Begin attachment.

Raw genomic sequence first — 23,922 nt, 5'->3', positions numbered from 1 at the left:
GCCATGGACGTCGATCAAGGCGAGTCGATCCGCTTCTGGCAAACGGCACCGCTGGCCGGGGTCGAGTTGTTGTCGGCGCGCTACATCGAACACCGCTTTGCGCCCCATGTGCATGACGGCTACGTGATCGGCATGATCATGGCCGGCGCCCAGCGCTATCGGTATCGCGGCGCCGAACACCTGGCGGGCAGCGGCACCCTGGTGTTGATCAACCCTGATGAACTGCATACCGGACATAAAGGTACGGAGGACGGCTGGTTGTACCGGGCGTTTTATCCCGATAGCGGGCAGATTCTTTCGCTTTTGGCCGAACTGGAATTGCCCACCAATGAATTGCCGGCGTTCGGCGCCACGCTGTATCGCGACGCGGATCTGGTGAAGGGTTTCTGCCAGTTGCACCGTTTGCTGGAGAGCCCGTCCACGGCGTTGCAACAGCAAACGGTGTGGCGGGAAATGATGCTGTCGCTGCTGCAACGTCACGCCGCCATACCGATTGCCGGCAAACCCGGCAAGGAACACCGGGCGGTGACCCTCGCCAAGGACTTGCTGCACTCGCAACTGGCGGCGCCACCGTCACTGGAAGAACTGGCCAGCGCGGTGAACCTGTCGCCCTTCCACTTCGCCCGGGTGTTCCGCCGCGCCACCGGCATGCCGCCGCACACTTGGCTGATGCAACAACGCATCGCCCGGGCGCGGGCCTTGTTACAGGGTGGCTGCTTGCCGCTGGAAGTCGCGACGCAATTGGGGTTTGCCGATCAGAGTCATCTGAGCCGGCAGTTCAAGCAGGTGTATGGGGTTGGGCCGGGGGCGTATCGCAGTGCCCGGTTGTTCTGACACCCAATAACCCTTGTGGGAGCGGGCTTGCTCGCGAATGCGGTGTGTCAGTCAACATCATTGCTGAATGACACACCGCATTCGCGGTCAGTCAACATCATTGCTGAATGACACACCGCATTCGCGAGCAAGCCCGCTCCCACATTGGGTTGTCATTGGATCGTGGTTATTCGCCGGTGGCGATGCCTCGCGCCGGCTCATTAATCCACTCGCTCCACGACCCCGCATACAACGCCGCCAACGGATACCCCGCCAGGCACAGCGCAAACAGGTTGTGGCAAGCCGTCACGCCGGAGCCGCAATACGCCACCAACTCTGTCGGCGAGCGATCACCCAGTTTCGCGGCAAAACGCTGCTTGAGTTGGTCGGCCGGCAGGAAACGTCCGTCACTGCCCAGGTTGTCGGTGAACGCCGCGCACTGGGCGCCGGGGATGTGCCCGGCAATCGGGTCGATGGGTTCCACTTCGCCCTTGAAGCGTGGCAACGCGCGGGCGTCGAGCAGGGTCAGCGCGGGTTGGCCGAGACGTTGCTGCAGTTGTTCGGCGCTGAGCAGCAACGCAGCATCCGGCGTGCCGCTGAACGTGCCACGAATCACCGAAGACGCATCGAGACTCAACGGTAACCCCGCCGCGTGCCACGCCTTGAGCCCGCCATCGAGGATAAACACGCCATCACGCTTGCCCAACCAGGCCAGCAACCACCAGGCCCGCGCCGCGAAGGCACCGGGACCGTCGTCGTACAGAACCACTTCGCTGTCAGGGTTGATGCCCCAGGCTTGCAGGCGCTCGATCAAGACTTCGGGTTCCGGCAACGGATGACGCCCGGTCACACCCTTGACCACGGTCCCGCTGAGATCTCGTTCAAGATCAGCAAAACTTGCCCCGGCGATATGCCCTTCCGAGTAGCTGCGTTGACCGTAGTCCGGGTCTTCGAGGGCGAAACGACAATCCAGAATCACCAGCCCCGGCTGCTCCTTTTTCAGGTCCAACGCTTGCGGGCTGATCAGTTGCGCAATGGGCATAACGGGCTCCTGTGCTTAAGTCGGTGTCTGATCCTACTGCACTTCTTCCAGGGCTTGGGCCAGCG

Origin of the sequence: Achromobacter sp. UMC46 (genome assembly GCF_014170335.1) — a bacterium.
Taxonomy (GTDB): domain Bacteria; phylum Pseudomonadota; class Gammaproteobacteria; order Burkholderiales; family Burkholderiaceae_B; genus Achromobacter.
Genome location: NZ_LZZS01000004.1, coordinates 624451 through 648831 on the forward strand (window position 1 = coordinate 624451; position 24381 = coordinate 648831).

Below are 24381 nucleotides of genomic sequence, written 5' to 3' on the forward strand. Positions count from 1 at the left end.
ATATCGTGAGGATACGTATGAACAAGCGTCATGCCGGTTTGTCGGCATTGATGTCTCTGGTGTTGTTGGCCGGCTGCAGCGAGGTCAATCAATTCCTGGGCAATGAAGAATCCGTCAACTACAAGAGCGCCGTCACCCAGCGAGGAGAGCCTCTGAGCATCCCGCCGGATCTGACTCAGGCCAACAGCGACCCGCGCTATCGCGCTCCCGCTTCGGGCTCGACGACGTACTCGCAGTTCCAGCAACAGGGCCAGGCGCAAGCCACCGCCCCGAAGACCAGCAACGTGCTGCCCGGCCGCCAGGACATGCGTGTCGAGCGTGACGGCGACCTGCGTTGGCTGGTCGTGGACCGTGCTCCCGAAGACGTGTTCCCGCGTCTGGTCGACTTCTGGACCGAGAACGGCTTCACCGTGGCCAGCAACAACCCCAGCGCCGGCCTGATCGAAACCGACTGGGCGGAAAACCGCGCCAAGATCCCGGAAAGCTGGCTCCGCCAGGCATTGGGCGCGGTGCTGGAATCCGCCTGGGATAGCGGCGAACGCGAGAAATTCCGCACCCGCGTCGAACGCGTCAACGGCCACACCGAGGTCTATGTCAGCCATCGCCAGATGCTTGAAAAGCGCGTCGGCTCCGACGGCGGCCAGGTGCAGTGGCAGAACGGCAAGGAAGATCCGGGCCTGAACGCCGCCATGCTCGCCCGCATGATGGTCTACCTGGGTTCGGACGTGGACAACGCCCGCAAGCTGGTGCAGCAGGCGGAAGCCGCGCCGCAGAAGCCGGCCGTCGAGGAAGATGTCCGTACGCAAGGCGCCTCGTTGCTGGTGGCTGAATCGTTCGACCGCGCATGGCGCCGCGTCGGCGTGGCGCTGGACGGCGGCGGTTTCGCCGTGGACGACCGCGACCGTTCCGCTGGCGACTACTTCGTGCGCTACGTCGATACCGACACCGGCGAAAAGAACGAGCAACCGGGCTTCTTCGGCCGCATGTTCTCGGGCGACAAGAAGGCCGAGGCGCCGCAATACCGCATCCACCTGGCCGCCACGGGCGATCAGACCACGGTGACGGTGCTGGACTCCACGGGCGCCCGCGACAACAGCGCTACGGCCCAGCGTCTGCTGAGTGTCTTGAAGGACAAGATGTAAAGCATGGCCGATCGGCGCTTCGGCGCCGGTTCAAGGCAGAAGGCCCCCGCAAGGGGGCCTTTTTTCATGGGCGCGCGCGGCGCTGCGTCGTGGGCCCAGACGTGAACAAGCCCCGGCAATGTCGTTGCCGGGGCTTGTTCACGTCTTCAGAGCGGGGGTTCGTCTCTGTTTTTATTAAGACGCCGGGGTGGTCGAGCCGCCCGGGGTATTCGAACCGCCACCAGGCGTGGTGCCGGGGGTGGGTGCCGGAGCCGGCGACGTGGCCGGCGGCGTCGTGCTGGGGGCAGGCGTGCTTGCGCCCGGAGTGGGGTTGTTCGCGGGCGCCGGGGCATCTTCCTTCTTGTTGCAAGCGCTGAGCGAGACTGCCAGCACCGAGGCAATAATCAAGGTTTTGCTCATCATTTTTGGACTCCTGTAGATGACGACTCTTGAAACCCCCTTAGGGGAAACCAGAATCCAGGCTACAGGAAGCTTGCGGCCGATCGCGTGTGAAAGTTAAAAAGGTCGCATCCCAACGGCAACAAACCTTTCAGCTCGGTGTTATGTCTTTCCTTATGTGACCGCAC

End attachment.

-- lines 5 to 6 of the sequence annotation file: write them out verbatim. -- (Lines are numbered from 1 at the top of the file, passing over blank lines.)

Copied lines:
Genome location: NZ_LZZS01000004.1, coordinates 624451 through 648831 on the forward strand (window position 1 = coordinate 624451; position 24381 = coordinate 648831).

Below are 24381 nucleotides of genomic sequence, written 5' to 3' on the forward strand. Positions count from 1 at the left end.